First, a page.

As we all know, Parliament, led by Ed Miliband’s Labour Opposition and supported by a significant number of Conservative MPs, voted against the Government’s proposals. David Cameron's reaction to that vote was one of immediate petulance. He ruled out military action, actually going beyond the position of most of his opponents. The proposed action against Assad action was stressed at the time by President Obama to be very limited in scope and directed specifically against the use of chemical weapons. It was not intended to lead to the political end of President Assad and no argument was made by the governments either in the United States or in the UK that this was an aim. What was proposed was short, sharp military action to deal specifically with the threat of chemical weapons. Following the vote in the House of Commons, there was an immediate reaction from both United States and France. I was an Opposition spokesman at the time, and at the beginning of the week, when the vote was taken, France was very strident in its support for military action. The House of Commons vote changed the position immediately and the language that was used by President Obama, by John Kerry and others .

The chemical weapons threat was the focus of negotiation and agreement, involving Russian foreign minister Sergei Lavrov and his connections with Syria.  The result was that Assad agreed to dispense with chemical weapons on a consensual basis and no military action took place.

David Cameron felt humiliated by this outcome and loses no opportunity to suggest that the decision was wrong.  He is determined that he should revisit the issue of bombing in Syria, though now action there has elided to action against Islamic State. He has delegated Michael Fallon to prepare the ground for a vote on military action in Parliament. Fallon is the most political of Defence Secretaries - before he became a minister he was regularly presented by the Conservative party as its attack dog against Labour. He gives me the impression of putting the Conservative Party’s interest, at all times, above the national interest. Nothing in his tenure at Defence has changed my view of him.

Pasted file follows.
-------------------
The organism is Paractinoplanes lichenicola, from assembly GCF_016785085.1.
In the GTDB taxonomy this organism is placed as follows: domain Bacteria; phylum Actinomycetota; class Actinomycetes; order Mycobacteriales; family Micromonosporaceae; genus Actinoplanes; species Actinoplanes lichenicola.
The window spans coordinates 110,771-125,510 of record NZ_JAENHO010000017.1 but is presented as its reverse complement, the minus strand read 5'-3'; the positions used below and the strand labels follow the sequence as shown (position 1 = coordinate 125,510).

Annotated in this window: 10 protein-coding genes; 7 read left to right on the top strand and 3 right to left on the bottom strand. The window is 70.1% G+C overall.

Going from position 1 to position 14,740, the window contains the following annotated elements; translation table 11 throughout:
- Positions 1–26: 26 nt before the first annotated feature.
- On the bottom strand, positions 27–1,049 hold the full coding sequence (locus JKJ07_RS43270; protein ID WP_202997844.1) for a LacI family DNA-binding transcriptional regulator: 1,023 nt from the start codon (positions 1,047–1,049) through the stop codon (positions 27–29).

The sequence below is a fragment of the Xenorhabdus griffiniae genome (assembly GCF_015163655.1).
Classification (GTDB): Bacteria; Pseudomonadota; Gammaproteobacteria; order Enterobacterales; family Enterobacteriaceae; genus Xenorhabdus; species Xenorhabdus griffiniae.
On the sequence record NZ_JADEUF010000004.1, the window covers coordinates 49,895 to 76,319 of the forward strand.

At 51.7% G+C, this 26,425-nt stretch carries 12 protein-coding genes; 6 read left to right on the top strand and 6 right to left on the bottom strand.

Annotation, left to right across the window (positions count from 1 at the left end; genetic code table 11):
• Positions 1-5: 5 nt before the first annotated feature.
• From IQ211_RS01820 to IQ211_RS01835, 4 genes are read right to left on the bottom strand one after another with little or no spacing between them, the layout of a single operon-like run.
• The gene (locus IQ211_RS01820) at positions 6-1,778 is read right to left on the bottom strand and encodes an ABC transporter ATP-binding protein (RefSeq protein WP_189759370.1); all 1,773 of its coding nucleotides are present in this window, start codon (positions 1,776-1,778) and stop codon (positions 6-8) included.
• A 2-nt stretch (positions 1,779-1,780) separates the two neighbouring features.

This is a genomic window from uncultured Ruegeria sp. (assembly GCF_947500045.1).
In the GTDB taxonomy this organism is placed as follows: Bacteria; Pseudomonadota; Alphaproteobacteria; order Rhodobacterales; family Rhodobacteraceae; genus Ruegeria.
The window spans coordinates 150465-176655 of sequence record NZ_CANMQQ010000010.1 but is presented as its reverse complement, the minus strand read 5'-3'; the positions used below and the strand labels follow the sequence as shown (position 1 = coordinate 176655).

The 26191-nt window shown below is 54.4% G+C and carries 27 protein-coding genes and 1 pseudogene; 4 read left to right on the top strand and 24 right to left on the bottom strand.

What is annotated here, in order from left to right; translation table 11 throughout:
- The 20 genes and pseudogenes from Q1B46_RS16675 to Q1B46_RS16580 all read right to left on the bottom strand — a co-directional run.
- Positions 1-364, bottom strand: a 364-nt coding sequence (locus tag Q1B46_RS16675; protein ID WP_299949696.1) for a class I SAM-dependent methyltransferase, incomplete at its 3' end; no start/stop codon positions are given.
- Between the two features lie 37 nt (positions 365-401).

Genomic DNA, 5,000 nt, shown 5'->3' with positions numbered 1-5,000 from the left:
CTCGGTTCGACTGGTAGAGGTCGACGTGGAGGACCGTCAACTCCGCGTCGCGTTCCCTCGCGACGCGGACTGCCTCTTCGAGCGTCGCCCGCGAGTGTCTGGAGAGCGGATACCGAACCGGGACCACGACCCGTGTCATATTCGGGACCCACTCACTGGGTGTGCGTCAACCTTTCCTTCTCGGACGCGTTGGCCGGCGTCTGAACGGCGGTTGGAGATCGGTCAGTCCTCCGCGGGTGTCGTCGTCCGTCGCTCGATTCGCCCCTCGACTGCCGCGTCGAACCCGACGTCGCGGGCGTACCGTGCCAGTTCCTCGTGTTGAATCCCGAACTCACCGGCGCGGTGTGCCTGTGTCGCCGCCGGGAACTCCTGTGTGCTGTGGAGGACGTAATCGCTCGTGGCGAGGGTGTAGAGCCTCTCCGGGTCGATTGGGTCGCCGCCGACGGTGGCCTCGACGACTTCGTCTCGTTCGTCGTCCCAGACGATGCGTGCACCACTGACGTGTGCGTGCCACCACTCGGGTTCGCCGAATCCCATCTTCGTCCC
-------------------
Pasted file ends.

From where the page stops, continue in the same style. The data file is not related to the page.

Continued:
I was therefore very sceptical what when, in September, Fallon suggested that there should be briefings of members of Parliament to inform us of the latest position on Syria. It turns out that I was right - at the Conservative party conference, Mr Fallon has been referring to these briefings as part of the process that is changing minds in the House of Commons towards taking military action in Syria. He is doubtless taking his orders from the Prime Minister, who is determined to have a vote on taking part in military action in Syria, this time against Islamic State.  

If the Prime Minister wishes to have the support of the House of Commons for military action he needs to answer the following questions: 

What is the nature of the action that he proposes?

What additional impact would action by the UK have, above and beyond that undertaken by the United States and France?

What is the difference in principle between military action in Syria by the UK and military action in Syria by Russia?

What would be the humanitarian impact of such action?

What political steps would follow action and what political strategy does the government have to resolve the Syrian crisis?

The reality is that the United States, UK, France and other western powers have been hamstrung on Syria by their insistence Assad should go. This situation has continued for four years now and there is no end in sight.

The Prime Minister and his Defence Secretary have yet to convince me that additional military action in Syria, this time by the United Kingdom, would help to end Syria's agony and stem the human tragedy that is the refugee crisis engulfing the region and beyond. If the Prime Minister wishes to have support from across the House of Commons, he should start behaving like the Prime Minister of a nation with responsibilities on the United Nations Security Council and stop behaving like a party politician who seeks to extract political advantage from the most serious of international situations.

Ian Lucas is the Labour MP for Wrexham.